It was a delight to listen to the riveting conversation between Ellah Wakatama and Tsitsi Dangarembga, chaired by Jean McNeil, professor of Creative Writing at UEA. Ellah Wakatama is the OBE Editor-at-Large at Canongate Books, Senior Research Fellow at Manchester University (Centre for New Writing) and Chair of the Caine Prize for African Writing. Tsitsi Dangarembga is a critically acclaimed filmmaker, playwright, author and director of the Institute of Creative Arts for Progress in Africa Trust.
Tsitsi Dangarembga is the author of three novels, including Nervous Conditions, which made her the first Black Zimbabwean woman to publish a work in English. During the conversation, Wakatama addressed this, asking if it was a hindrance or a help that Dangarembga had no predecessors. Dangarembga warmly revealed that she never took any literature classes and had no formal schooling, so she had a natural tendency to gravitate towards the literature she enjoyed, not continuing with the pieces she didn’t. The overwhelming guilt that I still sometimes feel when I don’t finish a book once started, even though it might bore me to tears, was never a factor for Dangarembga. She embraced the freedom to do things her own way, to not follow in the steps of any literary tradition, saying that this “freed me up to simply be myself on the page.”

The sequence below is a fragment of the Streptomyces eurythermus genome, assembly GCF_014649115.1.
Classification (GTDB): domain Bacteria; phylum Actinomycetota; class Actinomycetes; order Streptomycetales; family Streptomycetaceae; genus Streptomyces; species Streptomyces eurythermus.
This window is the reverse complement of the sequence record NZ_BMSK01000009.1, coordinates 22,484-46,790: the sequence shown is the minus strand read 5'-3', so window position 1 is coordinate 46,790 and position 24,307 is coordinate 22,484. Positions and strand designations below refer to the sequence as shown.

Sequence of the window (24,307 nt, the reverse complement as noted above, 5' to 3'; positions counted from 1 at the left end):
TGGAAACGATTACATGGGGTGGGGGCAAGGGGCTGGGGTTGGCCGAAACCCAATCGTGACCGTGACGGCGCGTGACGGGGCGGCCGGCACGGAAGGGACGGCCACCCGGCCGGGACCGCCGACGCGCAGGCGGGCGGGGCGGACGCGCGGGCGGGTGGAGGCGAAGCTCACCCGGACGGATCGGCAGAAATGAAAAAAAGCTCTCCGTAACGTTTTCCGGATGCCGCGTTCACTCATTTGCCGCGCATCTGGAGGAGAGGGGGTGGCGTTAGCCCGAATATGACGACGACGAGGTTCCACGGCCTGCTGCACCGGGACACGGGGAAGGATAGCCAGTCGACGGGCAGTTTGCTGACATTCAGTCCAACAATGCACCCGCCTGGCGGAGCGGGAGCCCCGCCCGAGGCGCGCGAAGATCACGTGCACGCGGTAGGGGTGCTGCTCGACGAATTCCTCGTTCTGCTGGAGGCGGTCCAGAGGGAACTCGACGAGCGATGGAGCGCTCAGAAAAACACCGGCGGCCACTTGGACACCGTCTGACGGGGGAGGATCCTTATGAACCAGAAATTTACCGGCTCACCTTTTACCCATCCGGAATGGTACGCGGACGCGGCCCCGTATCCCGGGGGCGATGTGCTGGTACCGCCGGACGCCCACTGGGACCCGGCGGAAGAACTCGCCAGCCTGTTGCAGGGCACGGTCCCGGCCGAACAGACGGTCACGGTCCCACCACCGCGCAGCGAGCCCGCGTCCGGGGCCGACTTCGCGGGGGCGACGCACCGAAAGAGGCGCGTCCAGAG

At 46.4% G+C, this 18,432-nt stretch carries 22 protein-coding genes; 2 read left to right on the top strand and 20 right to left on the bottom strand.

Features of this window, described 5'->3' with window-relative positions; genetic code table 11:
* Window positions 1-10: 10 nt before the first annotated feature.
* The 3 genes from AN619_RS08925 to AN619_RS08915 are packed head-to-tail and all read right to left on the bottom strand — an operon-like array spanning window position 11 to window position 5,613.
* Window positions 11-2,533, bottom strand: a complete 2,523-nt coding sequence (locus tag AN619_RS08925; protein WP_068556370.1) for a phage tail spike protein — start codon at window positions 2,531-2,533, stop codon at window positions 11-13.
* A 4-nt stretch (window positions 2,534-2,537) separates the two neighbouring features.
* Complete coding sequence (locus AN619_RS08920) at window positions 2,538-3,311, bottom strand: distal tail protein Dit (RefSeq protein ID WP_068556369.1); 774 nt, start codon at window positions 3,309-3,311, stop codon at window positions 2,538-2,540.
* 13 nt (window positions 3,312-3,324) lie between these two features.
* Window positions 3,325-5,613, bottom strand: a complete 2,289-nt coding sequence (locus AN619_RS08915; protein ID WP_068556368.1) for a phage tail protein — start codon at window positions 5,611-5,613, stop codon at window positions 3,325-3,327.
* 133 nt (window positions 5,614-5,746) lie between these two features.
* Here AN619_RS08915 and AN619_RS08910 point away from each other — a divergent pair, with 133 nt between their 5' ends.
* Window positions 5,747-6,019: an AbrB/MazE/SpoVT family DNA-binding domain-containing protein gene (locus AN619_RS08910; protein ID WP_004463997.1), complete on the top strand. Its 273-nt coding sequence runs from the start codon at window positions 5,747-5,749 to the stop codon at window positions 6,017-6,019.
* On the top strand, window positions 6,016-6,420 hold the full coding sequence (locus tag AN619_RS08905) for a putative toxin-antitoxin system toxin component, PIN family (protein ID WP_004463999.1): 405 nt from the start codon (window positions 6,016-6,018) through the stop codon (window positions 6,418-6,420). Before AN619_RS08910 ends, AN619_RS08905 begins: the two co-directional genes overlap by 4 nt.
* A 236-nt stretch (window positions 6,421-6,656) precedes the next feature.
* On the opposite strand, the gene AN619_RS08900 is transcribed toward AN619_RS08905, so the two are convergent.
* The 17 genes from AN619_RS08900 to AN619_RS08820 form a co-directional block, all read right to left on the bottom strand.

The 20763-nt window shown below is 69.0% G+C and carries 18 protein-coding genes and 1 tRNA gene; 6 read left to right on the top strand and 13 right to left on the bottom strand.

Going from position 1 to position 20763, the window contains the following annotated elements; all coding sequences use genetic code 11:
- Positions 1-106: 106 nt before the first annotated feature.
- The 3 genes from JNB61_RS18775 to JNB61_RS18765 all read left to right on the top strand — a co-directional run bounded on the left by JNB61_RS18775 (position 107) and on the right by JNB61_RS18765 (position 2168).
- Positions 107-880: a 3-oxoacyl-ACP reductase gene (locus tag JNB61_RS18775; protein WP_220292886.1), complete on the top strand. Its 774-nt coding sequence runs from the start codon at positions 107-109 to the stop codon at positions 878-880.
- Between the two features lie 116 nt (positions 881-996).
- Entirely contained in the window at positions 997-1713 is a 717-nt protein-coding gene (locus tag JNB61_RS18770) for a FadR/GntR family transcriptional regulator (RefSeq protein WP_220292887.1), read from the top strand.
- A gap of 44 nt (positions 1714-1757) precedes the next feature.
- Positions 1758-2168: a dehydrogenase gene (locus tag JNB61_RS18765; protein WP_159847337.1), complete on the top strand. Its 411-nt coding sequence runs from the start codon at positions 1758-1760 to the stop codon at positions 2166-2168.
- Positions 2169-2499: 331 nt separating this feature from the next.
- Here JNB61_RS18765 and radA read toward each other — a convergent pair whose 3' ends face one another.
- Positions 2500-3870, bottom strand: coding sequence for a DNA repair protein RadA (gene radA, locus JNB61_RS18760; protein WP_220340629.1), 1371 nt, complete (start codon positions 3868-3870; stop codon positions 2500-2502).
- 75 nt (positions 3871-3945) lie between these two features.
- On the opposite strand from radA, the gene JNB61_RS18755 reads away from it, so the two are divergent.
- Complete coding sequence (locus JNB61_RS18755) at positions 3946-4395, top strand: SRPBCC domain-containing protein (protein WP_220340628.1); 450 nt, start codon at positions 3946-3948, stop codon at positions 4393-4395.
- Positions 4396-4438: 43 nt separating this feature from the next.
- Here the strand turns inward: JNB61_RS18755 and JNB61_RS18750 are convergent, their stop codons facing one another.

Her latest novel, This Mournable Body, the third instalment in the Nervous Conditions trilogy, was shortlisted for the 2020 Booker Prize. Dangarembga delved into how the main protagonist, Tambudzai (or Tambu), first came to her and how her nature, at times frustrating and hard to contend with, reflects her facing up to the legacy of independence in Zimbabwe. She also explored how the title for the book came from the New Yorker piece, ‘Unmournable Bodies’ by Teju Cole, following the Charlie Hebdo attacks in Paris. She touched on the Pan Africanist movement, the importance of transforming ourselves through creative acts, and even read us an extract from This Mournable Body.